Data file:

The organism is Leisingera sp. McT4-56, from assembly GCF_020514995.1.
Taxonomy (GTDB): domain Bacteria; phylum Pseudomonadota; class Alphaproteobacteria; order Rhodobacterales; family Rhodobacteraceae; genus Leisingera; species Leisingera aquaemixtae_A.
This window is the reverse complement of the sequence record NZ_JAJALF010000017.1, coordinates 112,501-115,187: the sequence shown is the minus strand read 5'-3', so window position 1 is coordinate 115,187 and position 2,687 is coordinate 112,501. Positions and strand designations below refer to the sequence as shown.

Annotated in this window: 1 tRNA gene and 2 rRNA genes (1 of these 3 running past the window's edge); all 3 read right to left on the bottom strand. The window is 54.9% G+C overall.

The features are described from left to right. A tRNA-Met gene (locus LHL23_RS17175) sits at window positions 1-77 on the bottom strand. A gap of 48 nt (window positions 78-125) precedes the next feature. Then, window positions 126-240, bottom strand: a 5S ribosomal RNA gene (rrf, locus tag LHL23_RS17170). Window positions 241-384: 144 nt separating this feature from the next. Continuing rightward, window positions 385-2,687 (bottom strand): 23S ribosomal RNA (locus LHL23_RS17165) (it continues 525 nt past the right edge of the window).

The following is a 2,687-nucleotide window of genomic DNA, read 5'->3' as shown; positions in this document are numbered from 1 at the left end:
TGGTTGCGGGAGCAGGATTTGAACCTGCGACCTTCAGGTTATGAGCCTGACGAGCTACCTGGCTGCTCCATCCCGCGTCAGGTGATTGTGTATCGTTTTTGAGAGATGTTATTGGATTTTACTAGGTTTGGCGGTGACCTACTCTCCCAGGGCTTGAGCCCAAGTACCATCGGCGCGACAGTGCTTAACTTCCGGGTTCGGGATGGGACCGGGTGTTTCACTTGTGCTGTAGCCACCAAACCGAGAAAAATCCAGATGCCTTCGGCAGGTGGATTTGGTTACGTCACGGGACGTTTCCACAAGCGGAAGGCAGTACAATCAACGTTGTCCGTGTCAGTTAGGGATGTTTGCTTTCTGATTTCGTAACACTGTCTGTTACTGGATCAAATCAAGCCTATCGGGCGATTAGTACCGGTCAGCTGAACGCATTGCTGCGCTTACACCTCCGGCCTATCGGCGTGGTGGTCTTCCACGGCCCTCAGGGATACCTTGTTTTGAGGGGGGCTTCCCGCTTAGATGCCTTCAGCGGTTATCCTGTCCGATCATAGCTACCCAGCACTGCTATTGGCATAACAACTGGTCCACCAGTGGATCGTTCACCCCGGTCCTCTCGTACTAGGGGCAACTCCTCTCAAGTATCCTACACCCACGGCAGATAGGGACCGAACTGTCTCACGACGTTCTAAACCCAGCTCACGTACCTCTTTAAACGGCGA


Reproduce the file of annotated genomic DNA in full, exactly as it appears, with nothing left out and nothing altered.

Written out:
The organism is Leisingera sp. McT4-56, from assembly GCF_020514995.1.
Taxonomy (GTDB): domain Bacteria; phylum Pseudomonadota; class Alphaproteobacteria; order Rhodobacterales; family Rhodobacteraceae; genus Leisingera; species Leisingera aquaemixtae_A.
This window is the reverse complement of the sequence record NZ_JAJALF010000017.1, coordinates 112,501-115,187: the sequence shown is the minus strand read 5'-3', so window position 1 is coordinate 115,187 and position 2,687 is coordinate 112,501. Positions and strand designations below refer to the sequence as shown.

Annotated in this window: 1 tRNA gene and 2 rRNA genes (1 of these 3 running past the window's edge); all 3 read right to left on the bottom strand. The window is 54.9% G+C overall.

The features are described from left to right. A tRNA-Met gene (locus LHL23_RS17175) sits at window positions 1-77 on the bottom strand. A gap of 48 nt (window positions 78-125) precedes the next feature. Then, window positions 126-240, bottom strand: a 5S ribosomal RNA gene (rrf, locus tag LHL23_RS17170). Window positions 241-384: 144 nt separating this feature from the next. Continuing rightward, window positions 385-2,687 (bottom strand): 23S ribosomal RNA (locus LHL23_RS17165) (it continues 525 nt past the right edge of the window).

The following is a 2,687-nucleotide window of genomic DNA, read 5'->3' as shown; positions in this document are numbered from 1 at the left end:
TGGTTGCGGGAGCAGGATTTGAACCTGCGACCTTCAGGTTATGAGCCTGACGAGCTACCTGGCTGCTCCATCCCGCGTCAGGTGATTGTGTATCGTTTTTGAGAGATGTTATTGGATTTTACTAGGTTTGGCGGTGACCTACTCTCCCAGGGCTTGAGCCCAAGTACCATCGGCGCGACAGTGCTTAACTTCCGGGTTCGGGATGGGACCGGGTGTTTCACTTGTGCTGTAGCCACCAAACCGAGAAAAATCCAGATGCCTTCGGCAGGTGGATTTGGTTACGTCACGGGACGTTTCCACAAGCGGAAGGCAGTACAATCAACGTTGTCCGTGTCAGTTAGGGATGTTTGCTTTCTGATTTCGTAACACTGTCTGTTACTGGATCAAATCAAGCCTATCGGGCGATTAGTACCGGTCAGCTGAACGCATTGCTGCGCTTACACCTCCGGCCTATCGGCGTGGTGGTCTTCCACGGCCCTCAGGGATACCTTGTTTTGAGGGGGGCTTCCCGCTTAGATGCCTTCAGCGGTTATCCTGTCCGATCATAGCTACCCAGCACTGCTATTGGCATAACAACTGGTCCACCAGTGGATCGTTCACCCCGGTCCTCTCGTACTAGGGGCAACTCCTCTCAAGTATCCTACACCCACGGCAGATAGGGACCGAACTGTCTCACGACGTTCTAAACCCAGCTCACGTACCTCTTTAAACGGCGA